The Labor Department said Friday that its consumer price index dropped 0.4 per cent last month, the biggest one-month drop since December 2008. It was also the second straight monthly decline in prices with both months reflecting big decreases in gas prices, which have been tumbling in recent months because of the global plunge in oil prices.
Core inflation, which excludes volatile food and energy, showed no increase in December, only the second time since 2010 that core prices have not risen.
"There is little inflation pressure in the United States or almost anywhere else for that matter," said Jennifer Lee, senior economist at BMO Capita Markets.
For all of 2014, overall inflation was up just 0.8 per cent, the smallest annual increase since 2008.
Even before the big plunge in oil prices, inflation has been running levels well below the 2 per cent that the Federal Reserve sees as an optimal annual increase for prices. That has given the Fed leeway to keep a key interest rate at a record low to boost economic growth.
The Fed in December said that it intended to be "patient" about raising interest rates, supporting the view among many economists that the first rate increase will not occur until June at the earliest.
Some economists suggested that a big drop in inflation may cause the Fed to delay the first rate hike beyond June because of concerns about the threat of deflation, a situation of falling prices which can weaken economic growth. But other analysts said June remained the most likely date for the first Fed rate hike.
Ethan Harris, chief economist at Bank of America Merrill Lynch, said that falling energy prices should be a net positive for the economy, giving consumers more money to spend on other items and thus leading to stronger economic growth.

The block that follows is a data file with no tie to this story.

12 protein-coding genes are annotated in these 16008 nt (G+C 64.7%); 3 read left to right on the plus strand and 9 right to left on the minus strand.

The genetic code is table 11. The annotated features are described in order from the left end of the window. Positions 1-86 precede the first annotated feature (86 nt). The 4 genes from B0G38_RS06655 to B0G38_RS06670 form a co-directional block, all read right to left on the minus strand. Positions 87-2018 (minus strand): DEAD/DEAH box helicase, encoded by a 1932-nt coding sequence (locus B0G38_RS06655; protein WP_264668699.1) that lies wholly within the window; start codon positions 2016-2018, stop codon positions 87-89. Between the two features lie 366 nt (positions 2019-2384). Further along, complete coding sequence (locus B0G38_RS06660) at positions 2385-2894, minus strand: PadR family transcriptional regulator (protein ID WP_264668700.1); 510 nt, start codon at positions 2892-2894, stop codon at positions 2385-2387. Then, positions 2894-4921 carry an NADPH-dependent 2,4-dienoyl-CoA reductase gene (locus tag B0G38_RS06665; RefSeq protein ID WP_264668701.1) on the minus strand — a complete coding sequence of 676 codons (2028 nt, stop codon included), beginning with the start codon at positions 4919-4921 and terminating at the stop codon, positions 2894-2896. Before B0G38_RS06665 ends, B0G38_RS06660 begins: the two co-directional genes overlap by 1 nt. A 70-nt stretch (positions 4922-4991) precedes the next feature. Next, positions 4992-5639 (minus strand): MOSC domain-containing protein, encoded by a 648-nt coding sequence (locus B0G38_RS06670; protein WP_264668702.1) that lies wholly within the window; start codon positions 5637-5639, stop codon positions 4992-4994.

Harris, chairman of an American Bankers Association forecasting panel, said the consensus view of the panel's 15 chief bank economists was that the Fed would begin raising rates by mid-2015 but that the rate increases would be gradual.
"We expect the Fed to calibrate its policy to minimize any shock to growth," Harris said.
The 0.8 per cent rise in prices for the year compared to a 1.5 per cent increase in 2013 and a 1.7 per cent increase in 2012. It was the smallest advance since prices edged up just 0.1 per cent in 2008, the year the Great Recession threw the economy into reverse.
Core inflation rose 1.6 per cent for the 12 months ending in December. Core prices were held back in December by a big 5 per cent drop in airline fares. Clothing prices fell 1.2 per cent in December and new car prices dipped 0.1 per cent. Paul Dales, senior U.S. economist at Capital Economics, said both of those declines may have been influenced by recent gains in the value of the dollar.
In addition to plunging global oil prices, the dollar has been rising against other major currencies. That makes foreign-produced goods cheaper for U.S. consumers.
In December, gas prices fell 9.4 per cent, the sixth consecutive monthly decline and the biggest drop since December 2008. The string of declines has left gas 19.1 per cent lower than a year ago. Food prices edged up 0.3 per cent in December and are 3.4 per cent higher than a year ago. Some of the gains this year reflect drought conditions in California and other states.
Oil, which had been trading for more than $100 per barrel last summer is now going for less than half that. The big plunge has lowered prices at the pump to a nationwide average of $2.09, according to AAA, down from $2.55 a gallon just one month ago and $3.31 a year ago.